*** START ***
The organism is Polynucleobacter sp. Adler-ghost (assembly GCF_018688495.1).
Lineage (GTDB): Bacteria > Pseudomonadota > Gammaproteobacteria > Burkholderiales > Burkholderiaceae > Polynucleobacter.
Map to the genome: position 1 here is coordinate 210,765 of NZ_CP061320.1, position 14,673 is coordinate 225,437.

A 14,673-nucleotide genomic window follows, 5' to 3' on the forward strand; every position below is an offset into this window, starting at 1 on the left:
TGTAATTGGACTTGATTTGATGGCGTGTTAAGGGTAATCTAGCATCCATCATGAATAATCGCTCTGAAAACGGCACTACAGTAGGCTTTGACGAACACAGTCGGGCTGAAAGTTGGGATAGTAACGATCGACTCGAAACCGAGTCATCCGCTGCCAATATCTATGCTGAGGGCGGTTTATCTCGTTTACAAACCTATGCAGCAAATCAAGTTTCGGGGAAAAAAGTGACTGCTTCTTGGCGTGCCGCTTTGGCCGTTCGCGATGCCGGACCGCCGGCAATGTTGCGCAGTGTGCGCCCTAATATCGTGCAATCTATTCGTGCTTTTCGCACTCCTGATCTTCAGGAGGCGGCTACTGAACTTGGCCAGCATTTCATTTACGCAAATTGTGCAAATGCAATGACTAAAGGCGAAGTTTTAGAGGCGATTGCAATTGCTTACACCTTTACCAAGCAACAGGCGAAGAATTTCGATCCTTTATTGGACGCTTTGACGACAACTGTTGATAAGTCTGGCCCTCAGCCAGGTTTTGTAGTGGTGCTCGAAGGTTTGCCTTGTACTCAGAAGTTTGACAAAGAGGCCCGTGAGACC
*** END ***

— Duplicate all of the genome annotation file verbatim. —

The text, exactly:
The organism is Polynucleobacter sp. Adler-ghost (assembly GCF_018688495.1).
Lineage (GTDB): Bacteria > Pseudomonadota > Gammaproteobacteria > Burkholderiales > Burkholderiaceae > Polynucleobacter.
Map to the genome: position 1 here is coordinate 210,765 of NZ_CP061320.1, position 14,673 is coordinate 225,437.

A 14,673-nucleotide genomic window follows, 5' to 3' on the forward strand; every position below is an offset into this window, starting at 1 on the left:
TGTAATTGGACTTGATTTGATGGCGTGTTAAGGGTAATCTAGCATCCATCATGAATAATCGCTCTGAAAACGGCACTACAGTAGGCTTTGACGAACACAGTCGGGCTGAAAGTTGGGATAGTAACGATCGACTCGAAACCGAGTCATCCGCTGCCAATATCTATGCTGAGGGCGGTTTATCTCGTTTACAAACCTATGCAGCAAATCAAGTTTCGGGGAAAAAAGTGACTGCTTCTTGGCGTGCCGCTTTGGCCGTTCGCGATGCCGGACCGCCGGCAATGTTGCGCAGTGTGCGCCCTAATATCGTGCAATCTATTCGTGCTTTTCGCACTCCTGATCTTCAGGAGGCGGCTACTGAACTTGGCCAGCATTTCATTTACGCAAATTGTGCAAATGCAATGACTAAAGGCGAAGTTTTAGAGGCGATTGCAATTGCTTACACCTTTACCAAGCAACAGGCGAAGAATTTCGATCCTTTATTGGACGCTTTGACGACAACTGTTGATAAGTCTGGCCCTCAGCCAGGTTTTGTAGTGGTGCTCGAAGGTTTGCCTTGTACTCAGAAGTTTGACAAAGAGGCCCGTGAGACC